Also I had known enough about her, part public record and part hearsay, to brief Nero Wolfe without doing any research. She was the widow of Richard Valdon, the novelist, who had died some nine months ago drowned in somebody's swimming pool in Westchester and since four of his books had been best sellers and one of them, Never Dream Again, had topped a million copies at $5.95, she should have no trouble paying a bill from a private detective if and when she got one. After reading Never Dream Again, five or six years ago, Wolfe had chucked it by giving it to a library, but he had thought better of a later one, His Own Image, and it had a place on the shelves. Presumably that was why he took the trouble to lift his bulk from the chair when I ushered her to the office, and to stand until she was seated in the red leather chair near the end of his desk. As I went to my desk and sat I was not agog. She had said on the phone that she wanted to consult Wolfe about something very personal and confidential, but she didn't look as if she were being pinched where it hurt. It would probably be something routine like an anonymous letter or a missing relative.
In this case, in two paragraphs we know a good bit about the client, and have learned about Wolfe's reading habits and his "bulk." And the paragraphs illustrate another thing I love about the books, which is Archie Goodwin's narration of the story.

I know I am not alone in my love of Archie, having seen many reviews with the same views. Yvette at In So Many Words has a post celebrating Archie: The Wit and Wisdom of Archie Goodwin.

Lucy Valdon, the woman described above, has been caring, temporarily, for a baby that has been left in her vestibule. She has approached Wolfe to find the identity of the mother and determine if her husband was the father of the child. The hunt for the mother starts a series of events leading to a murder that Wolfe must solve.

This story is unusual in that Archie gets involved with the client. As far as I can remember, she is the only woman other than Lily Rowan that he gets involved with. He is attracted to a lot of women but it never goes far. The story also seems to me to be more complex than some of the novels. I have read all of the novels multiple times, and this one is in my list of top Nero Wolfe novels.

Since I am an unabashed, hard-core fan of Rex Stout and his creations Nero Wolfe and Archie Goodwin, I can only say that this book is highly recommended. If you have already tried a few of the Rex Stout books, you will probably already know if you like the series. If not, you should try at least one of the books.

The other Nero Wolfe novels that I have reviewed:
Fer-de-Lance (the first Nero Wolfe mystery)
The Golden Spiders

I give more background on the series in those posts so I will not repeat it here.


Publisher: Viking Press, 1963.
Length:    182 pages
Format:    Hardcover
Series:     Nero Wolfe
Setting:    New York City
Genre:     Mystery

Wednesday, June 25, 2014

The Film Club: David Gilmour

Overview from Dundurn Press:
From the 2005 winner of the Governor-General's Award for Fiction and the former national film critic for CBC television comes a delightful and absorbing book about the agonies and joys of home-schooling a beloved son. Written in the spare elegant style he is known for, The Film Club is the true story about David Gilmour's decision to let his 15-year-old son drop out of high school on the condition that the boy agrees to watch three films a week with him. The book examines how those pivotal years changed both their lives.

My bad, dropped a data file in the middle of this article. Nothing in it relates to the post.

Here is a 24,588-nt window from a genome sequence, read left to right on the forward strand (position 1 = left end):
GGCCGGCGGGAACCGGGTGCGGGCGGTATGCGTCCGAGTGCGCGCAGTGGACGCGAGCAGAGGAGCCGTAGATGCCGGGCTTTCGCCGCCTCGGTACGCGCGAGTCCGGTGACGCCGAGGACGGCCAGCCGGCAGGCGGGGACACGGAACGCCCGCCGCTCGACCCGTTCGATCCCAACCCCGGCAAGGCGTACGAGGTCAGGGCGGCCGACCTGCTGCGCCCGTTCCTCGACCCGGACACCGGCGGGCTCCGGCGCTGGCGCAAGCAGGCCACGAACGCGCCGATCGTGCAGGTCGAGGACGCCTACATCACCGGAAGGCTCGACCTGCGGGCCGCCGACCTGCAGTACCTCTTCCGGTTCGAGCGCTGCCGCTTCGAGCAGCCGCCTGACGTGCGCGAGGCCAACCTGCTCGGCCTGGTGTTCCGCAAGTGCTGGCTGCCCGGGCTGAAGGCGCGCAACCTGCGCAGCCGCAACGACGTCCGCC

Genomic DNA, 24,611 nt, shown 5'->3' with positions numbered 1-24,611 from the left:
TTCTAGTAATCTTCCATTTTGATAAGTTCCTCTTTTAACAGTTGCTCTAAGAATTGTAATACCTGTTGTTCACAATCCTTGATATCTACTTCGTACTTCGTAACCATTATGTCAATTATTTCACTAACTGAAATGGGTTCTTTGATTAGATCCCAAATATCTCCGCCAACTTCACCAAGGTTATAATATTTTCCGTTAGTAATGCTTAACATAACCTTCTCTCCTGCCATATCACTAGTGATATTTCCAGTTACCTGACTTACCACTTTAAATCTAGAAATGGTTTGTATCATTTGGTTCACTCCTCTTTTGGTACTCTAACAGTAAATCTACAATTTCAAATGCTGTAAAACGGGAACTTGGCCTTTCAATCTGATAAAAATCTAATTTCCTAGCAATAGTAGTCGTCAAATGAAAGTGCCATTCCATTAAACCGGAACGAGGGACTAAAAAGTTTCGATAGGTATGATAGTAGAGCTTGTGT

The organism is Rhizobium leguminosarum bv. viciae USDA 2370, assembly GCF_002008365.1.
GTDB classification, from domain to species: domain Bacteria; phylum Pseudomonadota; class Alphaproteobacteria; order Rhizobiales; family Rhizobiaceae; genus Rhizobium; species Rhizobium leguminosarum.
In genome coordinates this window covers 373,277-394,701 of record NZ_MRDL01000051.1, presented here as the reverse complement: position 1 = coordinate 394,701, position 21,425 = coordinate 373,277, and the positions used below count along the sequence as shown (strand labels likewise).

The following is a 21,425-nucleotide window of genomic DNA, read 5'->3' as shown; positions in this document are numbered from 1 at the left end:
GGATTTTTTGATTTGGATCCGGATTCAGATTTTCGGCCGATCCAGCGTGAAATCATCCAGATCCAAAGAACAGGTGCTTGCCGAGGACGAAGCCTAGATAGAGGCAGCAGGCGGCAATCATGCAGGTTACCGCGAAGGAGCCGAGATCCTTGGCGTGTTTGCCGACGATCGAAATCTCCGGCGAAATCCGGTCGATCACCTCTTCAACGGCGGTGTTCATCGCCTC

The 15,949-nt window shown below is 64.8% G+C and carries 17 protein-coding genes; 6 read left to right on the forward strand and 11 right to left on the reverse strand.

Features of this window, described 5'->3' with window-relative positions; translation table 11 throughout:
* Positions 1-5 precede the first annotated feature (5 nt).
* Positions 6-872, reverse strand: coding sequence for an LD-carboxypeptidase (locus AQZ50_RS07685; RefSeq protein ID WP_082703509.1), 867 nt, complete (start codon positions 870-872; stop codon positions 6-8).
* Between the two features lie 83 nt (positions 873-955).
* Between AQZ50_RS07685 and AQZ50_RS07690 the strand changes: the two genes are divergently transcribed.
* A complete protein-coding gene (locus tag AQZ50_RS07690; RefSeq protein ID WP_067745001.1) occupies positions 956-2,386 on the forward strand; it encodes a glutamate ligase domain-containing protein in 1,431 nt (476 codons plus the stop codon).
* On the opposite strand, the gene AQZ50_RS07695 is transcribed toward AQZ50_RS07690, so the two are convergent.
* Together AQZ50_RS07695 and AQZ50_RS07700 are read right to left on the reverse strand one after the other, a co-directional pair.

I read this book for several reasons. Colm Redmond, regular guest blogger at Clothes in Books, talked about the book in this entertaining post. I like to read books about films, almost as much as I like to read books about books.  In this case, I was pretty sure that the author would not be going into a lot of detail about each film, which can be a good thing, and he did not. The author is Canadian and the events are set in Canada, so it fits in with the Canadian Book Challenge.

I found the author's story of his experience of living with his son, Jesse, during those three years to be interesting on some levels; at other times he seemed boring and full of himself. The book spends a lot of time covering his son's romances and sexual experiences at the time. I would have preferred some emphasis on the author's struggle to find work during those years. However, the author's love for his son and evident concern for his future comes through in everything they do together, and they both were lucky to have this experience together. [Jesse's mother and Gilmour's ex-wife fully supported the experiment to the extent of letting them live in her house while she lives elsewhere. His current wife was also supportive. This speaks to a family who care for each other's welfare.]

The parts of the book I liked most are the discussions of films, which are sprinkled throughout. Not in depth, just pithy comments from both father and son. Gilmour does not necessarily see all movies the same way I do, but I usually enjoy hearing others opinions on films, regardless if we agree or disagree. Some of the movies I have never seen, and would like to try. Others I haven't seen in a long time, and would love to revisit.

Some quotes from the book:
I designed a Stillness Unit for us to watch. This was about how to steal a scene from all the actors around you by not moving. I started, of course, with High Noon (1952). There are happy accidents in the movies where everything seems to just click into place. Right script, right director, right cast. Casablanca (1942) is one, The Godfather (1972) another, and High Noon...
The film was made at a time when Westerns were usually in color and for the most part featured a kind of granite-chinned, high-minded hero, more of a cartoon than a human being. Suddenly along came High Noon, shot in stark black-and-white—no pretty sunsets and gorgeous mountain ranges; what we got instead was a small, rather mean-looking town.
High Noon is one of the few movies that Gilmour goes into detail about.  He also does a good few paragraphs about Steve McQueen and Bullitt.

Gilmour has some snarky comments about people he had interviewed, which I thought were in poor taste. He has very nice comments on Robert Altman, a director who I like a lot: "chatty, literate, easygoing; no wonder actors worked for him for a song."